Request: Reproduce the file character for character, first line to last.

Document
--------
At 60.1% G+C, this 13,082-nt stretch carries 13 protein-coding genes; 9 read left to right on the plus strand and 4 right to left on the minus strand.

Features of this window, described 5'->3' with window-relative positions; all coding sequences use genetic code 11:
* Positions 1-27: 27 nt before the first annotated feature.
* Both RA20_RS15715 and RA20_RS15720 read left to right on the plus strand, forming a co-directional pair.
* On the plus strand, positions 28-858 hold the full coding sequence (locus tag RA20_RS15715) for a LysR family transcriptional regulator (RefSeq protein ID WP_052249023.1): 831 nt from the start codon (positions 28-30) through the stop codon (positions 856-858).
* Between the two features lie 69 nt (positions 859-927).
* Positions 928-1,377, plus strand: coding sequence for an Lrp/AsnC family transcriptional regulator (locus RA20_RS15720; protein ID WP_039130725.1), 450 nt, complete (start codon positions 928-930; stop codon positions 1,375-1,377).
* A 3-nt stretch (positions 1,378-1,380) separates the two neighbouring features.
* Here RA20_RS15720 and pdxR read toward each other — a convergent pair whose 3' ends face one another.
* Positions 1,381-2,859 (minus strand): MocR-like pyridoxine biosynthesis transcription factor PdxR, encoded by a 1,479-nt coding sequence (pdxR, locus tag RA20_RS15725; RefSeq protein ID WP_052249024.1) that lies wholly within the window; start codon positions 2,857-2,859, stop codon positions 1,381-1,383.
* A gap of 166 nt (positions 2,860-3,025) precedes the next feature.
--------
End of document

At 60.1% G+C, this 13,082-nt stretch carries 13 protein-coding genes; 9 read left to right on the plus strand and 4 right to left on the minus strand.

Features of this window, described 5'->3' with window-relative positions; all coding sequences use genetic code 11:
* Positions 1-27: 27 nt before the first annotated feature.
* Both RA20_RS15715 and RA20_RS15720 read left to right on the plus strand, forming a co-directional pair.
* On the plus strand, positions 28-858 hold the full coding sequence (locus tag RA20_RS15715) for a LysR family transcriptional regulator (RefSeq protein ID WP_052249023.1): 831 nt from the start codon (positions 28-30) through the stop codon (positions 856-858).
* Between the two features lie 69 nt (positions 859-927).
* Positions 928-1,377, plus strand: coding sequence for an Lrp/AsnC family transcriptional regulator (locus RA20_RS15720; protein ID WP_039130725.1), 450 nt, complete (start codon positions 928-930; stop codon positions 1,375-1,377).
* A 3-nt stretch (positions 1,378-1,380) separates the two neighbouring features.
* Here RA20_RS15720 and pdxR read toward each other — a convergent pair whose 3' ends face one another.
* Positions 1,381-2,859 (minus strand): MocR-like pyridoxine biosynthesis transcription factor PdxR, encoded by a 1,479-nt coding sequence (pdxR, locus tag RA20_RS15725; RefSeq protein ID WP_052249024.1) that lies wholly within the window; start codon positions 2,857-2,859, stop codon positions 1,381-1,383.
* A gap of 166 nt (positions 2,860-3,025) precedes the next feature.